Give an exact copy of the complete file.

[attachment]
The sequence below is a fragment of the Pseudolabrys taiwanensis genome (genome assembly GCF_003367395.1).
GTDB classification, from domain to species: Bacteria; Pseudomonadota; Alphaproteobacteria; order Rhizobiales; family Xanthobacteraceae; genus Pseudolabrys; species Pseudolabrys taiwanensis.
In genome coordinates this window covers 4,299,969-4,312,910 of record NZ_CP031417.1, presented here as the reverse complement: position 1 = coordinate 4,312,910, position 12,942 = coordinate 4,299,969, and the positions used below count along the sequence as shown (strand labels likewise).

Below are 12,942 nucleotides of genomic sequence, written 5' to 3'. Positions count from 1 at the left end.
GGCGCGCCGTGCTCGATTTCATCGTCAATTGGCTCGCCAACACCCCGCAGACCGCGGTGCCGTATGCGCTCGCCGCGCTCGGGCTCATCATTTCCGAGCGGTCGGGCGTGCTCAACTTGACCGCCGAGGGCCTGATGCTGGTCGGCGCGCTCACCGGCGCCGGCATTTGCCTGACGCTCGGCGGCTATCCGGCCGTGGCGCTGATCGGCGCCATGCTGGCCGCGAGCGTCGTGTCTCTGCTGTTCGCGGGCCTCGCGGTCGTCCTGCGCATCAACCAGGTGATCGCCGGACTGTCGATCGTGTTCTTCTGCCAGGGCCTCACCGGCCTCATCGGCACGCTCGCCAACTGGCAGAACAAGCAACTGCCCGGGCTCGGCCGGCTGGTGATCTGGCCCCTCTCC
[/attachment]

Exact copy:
The sequence below is a fragment of the Pseudolabrys taiwanensis genome (genome assembly GCF_003367395.1).
GTDB classification, from domain to species: Bacteria; Pseudomonadota; Alphaproteobacteria; order Rhizobiales; family Xanthobacteraceae; genus Pseudolabrys; species Pseudolabrys taiwanensis.
In genome coordinates this window covers 4,299,969-4,312,910 of record NZ_CP031417.1, presented here as the reverse complement: position 1 = coordinate 4,312,910, position 12,942 = coordinate 4,299,969, and the positions used below count along the sequence as shown (strand labels likewise).

Below are 12,942 nucleotides of genomic sequence, written 5' to 3'. Positions count from 1 at the left end.
GGCGCGCCGTGCTCGATTTCATCGTCAATTGGCTCGCCAACACCCCGCAGACCGCGGTGCCGTATGCGCTCGCCGCGCTCGGGCTCATCATTTCCGAGCGGTCGGGCGTGCTCAACTTGACCGCCGAGGGCCTGATGCTGGTCGGCGCGCTCACCGGCGCCGGCATTTGCCTGACGCTCGGCGGCTATCCGGCCGTGGCGCTGATCGGCGCCATGCTGGCCGCGAGCGTCGTGTCTCTGCTGTTCGCGGGCCTCGCGGTCGTCCTGCGCATCAACCAGGTGATCGCCGGACTGTCGATCGTGTTCTTCTGCCAGGGCCTCACCGGCCTCATCGGCACGCTCGCCAACTGGCAGAACAAGCAACTGCCCGGGCTCGGCCGGCTGGTGATCTGGCCCCTCTCC